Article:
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Unmanly—what does it mean? Girlish, feminine, weak, weepy, soft, cowardly, submissive, frail, overemotional? Or maybe something else? Maybe just liberated from posturing and anxieties, free of the obligatory rivalry and muscle-flexing, free of the culturally-imposed behavior that might be admired on the screen, but in real life…?

An unmanly man decides for himself. An unmanly man does not take advantage of the privileges given to him “from above.” An unmanly man is one who says what he feels, who does not have to win, because his life is not a competition, a match, or a race. It is hard to understand the play’s protagonists—four men at a turning point and under pressure—but we must admit they are really trying, and the play’s creators are attempting to persuade them that “unmanly” is less an insult than a compliment.

The protagonists’ twisted stories come face-to-face with the cultural collapse of the system; “unmanly” is a utopian speculation on its state of things. These are scenes where men gain soft skills generally ascribed to women in a humorous and oneiric fashion. The lost, complex-ridden protagonists try to find themselves in the new reality, hovering somewhere between dream and waking. “Unmanly” can also help us get over our anxieties, fears, and worries about the crumbling patriarchy.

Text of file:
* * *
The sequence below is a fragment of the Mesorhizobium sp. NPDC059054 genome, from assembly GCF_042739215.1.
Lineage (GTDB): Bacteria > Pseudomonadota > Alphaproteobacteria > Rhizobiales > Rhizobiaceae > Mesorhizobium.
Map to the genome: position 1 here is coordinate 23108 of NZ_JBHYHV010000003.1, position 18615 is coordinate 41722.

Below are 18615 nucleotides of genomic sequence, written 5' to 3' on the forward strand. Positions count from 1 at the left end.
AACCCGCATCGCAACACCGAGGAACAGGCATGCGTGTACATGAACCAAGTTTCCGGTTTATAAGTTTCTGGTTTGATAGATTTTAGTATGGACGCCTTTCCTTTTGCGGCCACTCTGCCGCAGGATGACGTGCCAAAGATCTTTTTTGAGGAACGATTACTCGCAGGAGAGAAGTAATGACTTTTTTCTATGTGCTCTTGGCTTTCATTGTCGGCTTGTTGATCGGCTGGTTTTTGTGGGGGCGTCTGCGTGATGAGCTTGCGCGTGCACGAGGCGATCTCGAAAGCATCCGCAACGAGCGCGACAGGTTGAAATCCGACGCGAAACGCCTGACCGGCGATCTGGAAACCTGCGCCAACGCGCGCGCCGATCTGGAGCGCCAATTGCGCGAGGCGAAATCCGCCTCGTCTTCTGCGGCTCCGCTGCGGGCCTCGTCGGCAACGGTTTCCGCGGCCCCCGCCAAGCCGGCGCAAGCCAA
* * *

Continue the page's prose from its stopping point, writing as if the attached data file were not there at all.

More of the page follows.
• Krzysztof Stawowy
  • Stanisław Linowski
  • Grzegorz Mielczarek
  • Oskar Malinowski (a guest actor)
  • Aleksander Wnuk (live music)


  • Daria Kubisiak Scriptwriter and director
  • Joanna Krakowska, Magdalena Urbańska Dramaturgy
  • Jarosław Płonka Composer
  • Oskar Malinowski Choreographer
  • Iga Słupska Scenographer
  • Hanka Podraza Costumes
  • Klaudyna Schubert Lighting director
  • Ewa Wrześniak Stage manager/prompter



Kraków Travel
Kids in Kraków
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